A carefully created and thorough data backup and recovery plan is crucial for anyone who wishes to secure their data in the event a problem arises. This is even more necessary if your company handles a large amount of sensitive data such as credit card information, transactions, and the personal information of your employees and customers. A backup plan is essentially an insurance plan for your data. As hardware and software are anything but perfect, situations arise where the information that is stored can be corrupted or even lost. If mission-critical or sensitive data is rendered useless, there needs to be a plan in place to be able to restore this information in a timely and cost-effective manner.
The first step to developing and implementing a backup and recovery plan is to decide what data needs to be protected and backed up, how often this data should be backed up, and what methods will be used to back up and restore the data, if possible. Next, you will need to decide what and how many pieces of equipment you will require to be able to properly backup all your information. This includes equipment such as optical drives, tape drives, and removable disk drives. Additionally, there should be an individual put in charge of this plan. This will ensure the constant updates and technical assistance that this plan requires are performed.
Backups should ideally be scheduled during off-peak hours, so there is a little hindrance to the network and equipment during normal company work hours. Regarding where to store data, it is recommended to do this off-site, so potential problems like natural disasters do not render the company useless.; this will increase the fault tolerance of the entire system. There are many techniques for backing up files, and they depend on the type of data that is being stored and how simple the recovery process is. Full/normal backups, backup all data regardless of the archive setting; however, all data will be then set to archive. In a copy backup, just like a normal backup, all data is backed up. Copy backups, however, do not alter the archive attribute on the files. Next, differential backups create copies of any files that have changed since the last normal backup. In incremental backups, files that have changed since the most recent normal or incremental backup are backed up. Finally, daily backups rely on the modification date of the files to determine if they should be backed up.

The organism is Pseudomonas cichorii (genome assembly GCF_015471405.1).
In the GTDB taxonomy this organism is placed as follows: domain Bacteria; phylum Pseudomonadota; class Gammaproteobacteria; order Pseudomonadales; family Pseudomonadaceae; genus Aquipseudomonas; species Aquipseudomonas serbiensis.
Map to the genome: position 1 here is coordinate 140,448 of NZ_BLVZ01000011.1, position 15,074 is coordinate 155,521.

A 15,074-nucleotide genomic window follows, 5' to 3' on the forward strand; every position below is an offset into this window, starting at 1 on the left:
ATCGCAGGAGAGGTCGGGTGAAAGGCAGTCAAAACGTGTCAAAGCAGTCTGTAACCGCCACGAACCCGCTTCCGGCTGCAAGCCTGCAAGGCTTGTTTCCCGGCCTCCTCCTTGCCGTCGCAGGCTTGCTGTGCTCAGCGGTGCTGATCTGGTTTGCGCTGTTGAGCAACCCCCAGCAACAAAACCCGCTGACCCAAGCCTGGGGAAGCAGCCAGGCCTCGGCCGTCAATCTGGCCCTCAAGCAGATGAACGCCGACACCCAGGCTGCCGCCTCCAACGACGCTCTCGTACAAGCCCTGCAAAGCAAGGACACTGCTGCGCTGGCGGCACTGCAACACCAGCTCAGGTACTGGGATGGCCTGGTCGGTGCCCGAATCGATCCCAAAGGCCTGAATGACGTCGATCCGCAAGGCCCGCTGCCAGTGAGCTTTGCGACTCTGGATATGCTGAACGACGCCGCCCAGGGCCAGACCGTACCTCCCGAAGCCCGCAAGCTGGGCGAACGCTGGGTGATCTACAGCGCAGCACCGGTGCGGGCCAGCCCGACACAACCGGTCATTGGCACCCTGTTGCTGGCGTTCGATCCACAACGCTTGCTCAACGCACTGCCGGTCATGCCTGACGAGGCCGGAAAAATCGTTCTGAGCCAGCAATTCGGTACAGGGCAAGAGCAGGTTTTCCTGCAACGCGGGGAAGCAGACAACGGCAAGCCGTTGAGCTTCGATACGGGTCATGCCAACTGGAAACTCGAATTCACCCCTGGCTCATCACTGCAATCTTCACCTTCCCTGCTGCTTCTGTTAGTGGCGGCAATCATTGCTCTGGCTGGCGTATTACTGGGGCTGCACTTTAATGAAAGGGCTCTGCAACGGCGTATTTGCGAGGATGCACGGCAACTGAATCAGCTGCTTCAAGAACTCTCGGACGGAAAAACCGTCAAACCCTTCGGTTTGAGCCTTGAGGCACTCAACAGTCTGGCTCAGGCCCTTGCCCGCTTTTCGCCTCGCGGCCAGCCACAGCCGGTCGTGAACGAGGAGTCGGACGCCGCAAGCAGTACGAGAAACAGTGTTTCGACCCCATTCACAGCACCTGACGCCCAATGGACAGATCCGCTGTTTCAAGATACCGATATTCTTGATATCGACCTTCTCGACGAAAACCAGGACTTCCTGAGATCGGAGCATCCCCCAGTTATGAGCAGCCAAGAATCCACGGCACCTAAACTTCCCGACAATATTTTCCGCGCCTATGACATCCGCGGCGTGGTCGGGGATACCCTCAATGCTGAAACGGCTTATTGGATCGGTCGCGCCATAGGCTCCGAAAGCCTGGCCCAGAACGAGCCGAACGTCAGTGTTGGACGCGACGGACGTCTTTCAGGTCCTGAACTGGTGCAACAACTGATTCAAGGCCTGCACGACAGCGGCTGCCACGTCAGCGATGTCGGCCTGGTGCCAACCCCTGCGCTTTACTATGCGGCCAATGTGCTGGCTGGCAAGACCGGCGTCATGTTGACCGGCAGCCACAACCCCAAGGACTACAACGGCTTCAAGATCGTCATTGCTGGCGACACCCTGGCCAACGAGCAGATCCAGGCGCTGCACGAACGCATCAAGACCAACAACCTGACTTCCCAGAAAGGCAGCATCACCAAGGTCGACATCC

When it comes to which backup devices you should use, there are multiple important criteria to consider such as: Capacity- the amount of data that needs to be backed up, Reliability- the reliability of the hardware, Extensibility/Scalability, Speed- the speed at which the data can be backed up and restored, and most importantly to you, the Cost. Tape drives are the most widely used backup devices. They are quite inexpensive however suffer in reliability. DAT (Digital Audi Tape Drives) is a significantly better form of storing data as they offer higher speeds and reliability. However, they cost more than tape drives. Disk drives, my personal favorite, are the quickest way to backup and restore files, however, cost quite a bit. One can also use Cloud storage to back up your data. However, it should never be solely relied on.
Whichever method your company chooses to use to back up and store your data, it is crucial that you remember the following tips. Keeping track of your backups can be problematic, so proper documentation should be done to ensure the entire process, methods, and its goals are documented and kept secure. Also, this plan needs to be constantly tested to ensure that it works correctly and is being done when it needs to be. This includes both backing up your data as well as restoring it. By following these guidelines, creating and maintaining an effective data backup and recovery plan will be much simpler and significantly increase your company’s data integrity.